Steak ‘n Shake Inc. is accusing the investment firm of misusing confidential business information in a scheme to take control of the restaurant chain’s assets.
Steak n Shake preps for self-service transformation
The Indianapolis-based chain, which previously announced plans to convert from table service service, now says it will cut costs further through “advanced self-service”Read More
Inside the tussle between two of Indy’s retail icons
The fate of a Steak n Shake that has been a fixture in Nora for more than 40 years may rest on how much slack a local judge will give the Indianapolis-based company. But a court ruling against the company could clear the way for a new Crew Carwash.Read More
Steak n Shake’s lenders say restaurant chain still owes millions
The Indianapolis-based company has declared itself debt-free, but the lenders say they’re owed more than $8.5 million.Read More
In Nora standoff, Crew Carwash battling Steak n Shake over corner property
Crew recently bought the property that contains the steakburger chain’s location on East 86th Street with plans to build a new carwash. But it contends in a lawsuit that Steak n Shake has refused to leave.Read More
Steak n Shake was preparing for a potential Chapter 11 filing earlier this month while the company negotiated with holders of the debt, Bloomberg had reported.
The struggling Indianapolis-based company lacks the cash to pay off a $153 million loan that comes due March 19. It also has been exploring out-of-court solutions.
FTI Consulting will work with the Indianapolis-based company as it explores a possible out-of-court restructuring of its debt and lease obligations or a bankruptcy filing, The Wall Street Journal reported.
The chain nearly broke even in the latest quarter it reported, no small feat after losing a combined $29 million in 2018 and 2019.
Steak n Shake revenue plummeted to $78.8 million in the third quarter, down from $141.3 million a year ago.
Biglari Holdings’ Sardar Biglari is pushing for reforms at Cracker Barrel Old Country Store even as Biglari restaurant Steak n Shake teeters.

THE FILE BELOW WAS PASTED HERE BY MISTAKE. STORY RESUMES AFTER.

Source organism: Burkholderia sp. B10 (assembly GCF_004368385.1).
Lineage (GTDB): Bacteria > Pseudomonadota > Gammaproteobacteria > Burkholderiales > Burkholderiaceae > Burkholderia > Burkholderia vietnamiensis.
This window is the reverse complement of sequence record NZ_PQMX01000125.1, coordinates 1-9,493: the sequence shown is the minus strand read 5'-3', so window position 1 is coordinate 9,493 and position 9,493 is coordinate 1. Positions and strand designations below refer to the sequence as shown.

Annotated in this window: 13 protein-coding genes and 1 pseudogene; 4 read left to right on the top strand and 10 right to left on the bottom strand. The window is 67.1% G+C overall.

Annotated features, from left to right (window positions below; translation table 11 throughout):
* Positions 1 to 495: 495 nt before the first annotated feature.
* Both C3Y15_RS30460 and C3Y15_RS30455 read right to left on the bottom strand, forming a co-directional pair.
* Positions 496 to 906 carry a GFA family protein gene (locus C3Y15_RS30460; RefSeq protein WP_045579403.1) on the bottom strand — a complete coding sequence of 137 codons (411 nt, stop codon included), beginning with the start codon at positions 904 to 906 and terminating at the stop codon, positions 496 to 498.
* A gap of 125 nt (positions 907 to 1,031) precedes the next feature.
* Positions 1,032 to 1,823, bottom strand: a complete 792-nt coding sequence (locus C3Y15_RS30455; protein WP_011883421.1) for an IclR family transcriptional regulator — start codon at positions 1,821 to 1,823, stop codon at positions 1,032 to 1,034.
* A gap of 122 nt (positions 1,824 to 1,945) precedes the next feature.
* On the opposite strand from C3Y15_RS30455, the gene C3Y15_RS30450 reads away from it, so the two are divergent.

The Indianapolis-based burger chain wants to reintroduce counter service in its dining rooms but claims an agent of its lenders is blocking its attempts to sell restaurants to raise money.
In an effort to drum up more business during the pandemic, Indianapolis-based Steak n Shake is rolling out a modern version of a restaurant service method that was all the rage in the 1950s.
With its restaurants limited to drive-thru, takeout or delivery for much of March because of the virus outbreak, the burger chain saw quarterly revenue plummet by $59 million.
Rating agencies, which already ranked Steak n Shake on the lowest rungs of their creditworthiness ladders, further sounded the alarm bells in recent weeks after Steak n Shake paid off some of its debt at a discount—something a lender never would agree to if it thought it was going to be paid in full.
Sardar Biglari, CEO of Steak n Shake parent Biglari Holdings Inc., said in his annual report to shareholders that the chain’s performance went from “bad to worse” in 2019.
Indianapolis-based Steak n Shake drastically slowed the pace of “temporary” restaurant closures in the third quarter, but showed little progress in its plan to turn company-owned eateries into franchises.
Steak n Shake classified 103 of this year’s closures as “temporary,” and said it plans to reopen the stores under its new franchise partnership program.
Indianapolis-based Steak n Shake Inc. is facing more setbacks in its already-suffering financial situation due to a new legal settlement regarding overtime pay and a downgrade in its credit rating.
Steak n Shake is already on the hook for $7.7 million judgment after a jury found the burger chain improperly failed to pay overtime to 286 restaurant managers. Meanwhile, plaintiffs in an even larger second lawsuit are taking aim at CEO Sardar Biglari.
The outlook is that bad for Steak n Shake, which in the first quarter racked up an $18.9 million operating loss. That’s on top of a $10.7 million loss for all of 2018.
The new model fits right in with Steak n Shake’s growing strategy to escape its roots as a sit-down diner and become more of a chain known for fast food.
Steak n Shake has closed dozens of company-owned restaurants since the beginning of the year, but says those closures are temporary while it looks for franchisees to take over their operations.
What's wrong with Steak n Shake? Sardar Biglari says a key problem is a failure to upgrade kitchen equipment and design, leaving the chain with “high-cost, labor intensive, slow service.”